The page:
- Jesuit Science and the End of Nature's Secrets by Mark A. Waddell
AMDG, Ad maiorem Dei gloriam, the Jesuit mantra, begins (p. 4, with the words oddly permuted) and ends this work (p. 191), but God gets scant mention otherwise: its concern is the seventeenth-century treatment of the 'mysterious' events of nature. This book looks at the problems the Jesuits [End Page 265] faced in reconciling the mysterious forces of what we now call nature with the strengthening Aristotelian approach bequeathed by Aquinas.
What is magic? Or what was it? In the seventeenth century magic was a close neighbour of science, witness Isaac Newton's long interest in alchemy as well as in the theory of motion. The differences between science and magic were, to say the least, blurred. Waddell's book explores the intellectual boundaries through the work of three Jesuits: Niccolò Cabeo, Gaspar Schott, and the well-known Athanasius Kircher. Countless books and papers have been written about Kircher, even in the last few years, so Waddell does not go into detailed analysis but looks rather at Kircher's methodology.
The central thesis is that seventeenth-century Jesuits initially had problems about ontology. Rather than analyse the ontology they presented ways of imitating nature, in particular by constructing marvellous and mysterious machines. Waddell's simple writing splendidly recreates the intellectual atmosphere that surrounded the Jesuits of the period.
Magnetism was a great ally in this process of imitation and much discussion of the change in its ontological status is used to provide a specific example, apart from the fact that one of Waddell's protagonists wrote many tomes on the subject (Kircher, Magnes: sive, De arte magnetica, Rome, 1641). The mysteriousness of nature was thereby, pardon the pun, denatured and brought into the realm of what we now call science. However, in the process, the Aristotelian dependence on sense data for information about the world was juxtaposed with the fallibility of those very senses. For example, Kircher would construct, or depict, models that exploited visual effects and thereby increased understanding of the mysteries of nature. In one instance he invited the viewers to peer into his model and see the distance through mirrors, while at the same time deceiving the observers into believing they were seeing infinity (pp. 111–15). The arguments led the reader to a probable view of the world, or part of it, rather than a view that had a ring of certainty (note that this does not mean a probabilistic view). The use of analogy (barely commented on by Waddell) seems also to have been important and prevalent.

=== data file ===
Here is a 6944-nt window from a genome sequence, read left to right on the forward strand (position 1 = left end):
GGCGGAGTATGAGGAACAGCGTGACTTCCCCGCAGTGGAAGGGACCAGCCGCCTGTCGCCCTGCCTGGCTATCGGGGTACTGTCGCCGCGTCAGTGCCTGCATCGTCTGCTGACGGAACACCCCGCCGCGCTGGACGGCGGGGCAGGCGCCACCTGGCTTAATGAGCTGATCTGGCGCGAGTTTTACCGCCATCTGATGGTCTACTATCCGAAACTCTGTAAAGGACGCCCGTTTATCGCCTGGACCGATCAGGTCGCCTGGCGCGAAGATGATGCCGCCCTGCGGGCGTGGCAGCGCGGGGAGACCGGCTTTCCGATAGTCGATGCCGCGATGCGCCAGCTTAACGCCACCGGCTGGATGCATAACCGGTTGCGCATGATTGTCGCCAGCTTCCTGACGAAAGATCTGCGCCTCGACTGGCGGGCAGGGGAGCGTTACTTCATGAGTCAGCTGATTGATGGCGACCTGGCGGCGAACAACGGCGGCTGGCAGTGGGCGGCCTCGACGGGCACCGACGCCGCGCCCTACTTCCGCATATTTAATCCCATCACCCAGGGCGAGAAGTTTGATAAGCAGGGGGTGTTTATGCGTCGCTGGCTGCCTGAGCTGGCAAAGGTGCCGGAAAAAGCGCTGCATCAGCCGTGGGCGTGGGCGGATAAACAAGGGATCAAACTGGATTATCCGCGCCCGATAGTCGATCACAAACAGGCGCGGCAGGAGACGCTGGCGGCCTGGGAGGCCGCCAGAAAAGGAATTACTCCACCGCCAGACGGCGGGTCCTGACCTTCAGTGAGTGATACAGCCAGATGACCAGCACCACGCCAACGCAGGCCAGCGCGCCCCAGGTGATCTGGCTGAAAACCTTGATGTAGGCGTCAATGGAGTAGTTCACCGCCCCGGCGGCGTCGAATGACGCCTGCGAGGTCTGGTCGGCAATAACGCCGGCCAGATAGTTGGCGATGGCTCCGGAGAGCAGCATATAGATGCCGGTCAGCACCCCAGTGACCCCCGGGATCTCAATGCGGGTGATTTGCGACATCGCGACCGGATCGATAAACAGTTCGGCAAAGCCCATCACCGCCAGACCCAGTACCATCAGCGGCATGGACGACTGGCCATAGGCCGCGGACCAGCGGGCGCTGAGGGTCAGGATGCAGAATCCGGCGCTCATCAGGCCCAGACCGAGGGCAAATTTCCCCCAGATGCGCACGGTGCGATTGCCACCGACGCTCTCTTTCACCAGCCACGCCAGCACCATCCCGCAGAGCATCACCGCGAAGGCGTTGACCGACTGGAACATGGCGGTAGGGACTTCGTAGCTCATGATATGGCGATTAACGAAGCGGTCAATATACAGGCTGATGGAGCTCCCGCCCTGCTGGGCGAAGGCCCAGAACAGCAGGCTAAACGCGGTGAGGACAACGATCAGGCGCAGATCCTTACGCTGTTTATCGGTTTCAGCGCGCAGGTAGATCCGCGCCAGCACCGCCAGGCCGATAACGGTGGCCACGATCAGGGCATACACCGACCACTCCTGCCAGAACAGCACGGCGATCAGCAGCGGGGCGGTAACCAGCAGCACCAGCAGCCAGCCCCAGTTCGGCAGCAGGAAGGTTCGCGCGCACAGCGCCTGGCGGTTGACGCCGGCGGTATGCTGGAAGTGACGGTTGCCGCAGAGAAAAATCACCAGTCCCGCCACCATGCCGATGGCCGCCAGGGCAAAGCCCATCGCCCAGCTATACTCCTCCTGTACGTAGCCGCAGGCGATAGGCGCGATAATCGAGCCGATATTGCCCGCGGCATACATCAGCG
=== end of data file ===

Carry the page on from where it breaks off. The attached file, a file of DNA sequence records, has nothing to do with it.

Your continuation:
The contrasts between the Jesuits' expositions and those of the Royal Society of London are deftly treated: both sought attention and were trying to popularize science by magical spectacles. Even today the Royal Society lectures for the general public employ spectacle as an attractor.
O'Malley and his co-editors' The Jesuits: Cultures, Sciences and the Arts, 1540–1773 (Toronto University Press, 1999), was one of the earlier, but still fairly recent, books to tackle Waddell's concerns, but a literature review in the present book would have been useful for the non-specialist reader. It would also have been good to see more evidence of the seventeenth-century readers' responses to these three authors, though the existence of up to three editions of some of their huge works clearly indicates a significant degree of interest. [End Page 266]
As adumbrated above, the language Waddell uses is a breath of fresh air, since it is purged of jargon, unlike that in many books of our era on theoretical history. My only complaint is with the publication's odd use of capital letters on random occasions in names such as del Rio or della Porta.
In this book Waddell has managed to convey the dilemmas facing seventeenth-century religious trying to reconcile emerging science — the legacy of Aristotle — with the mysteries of nature. He is to be commended on the clarity...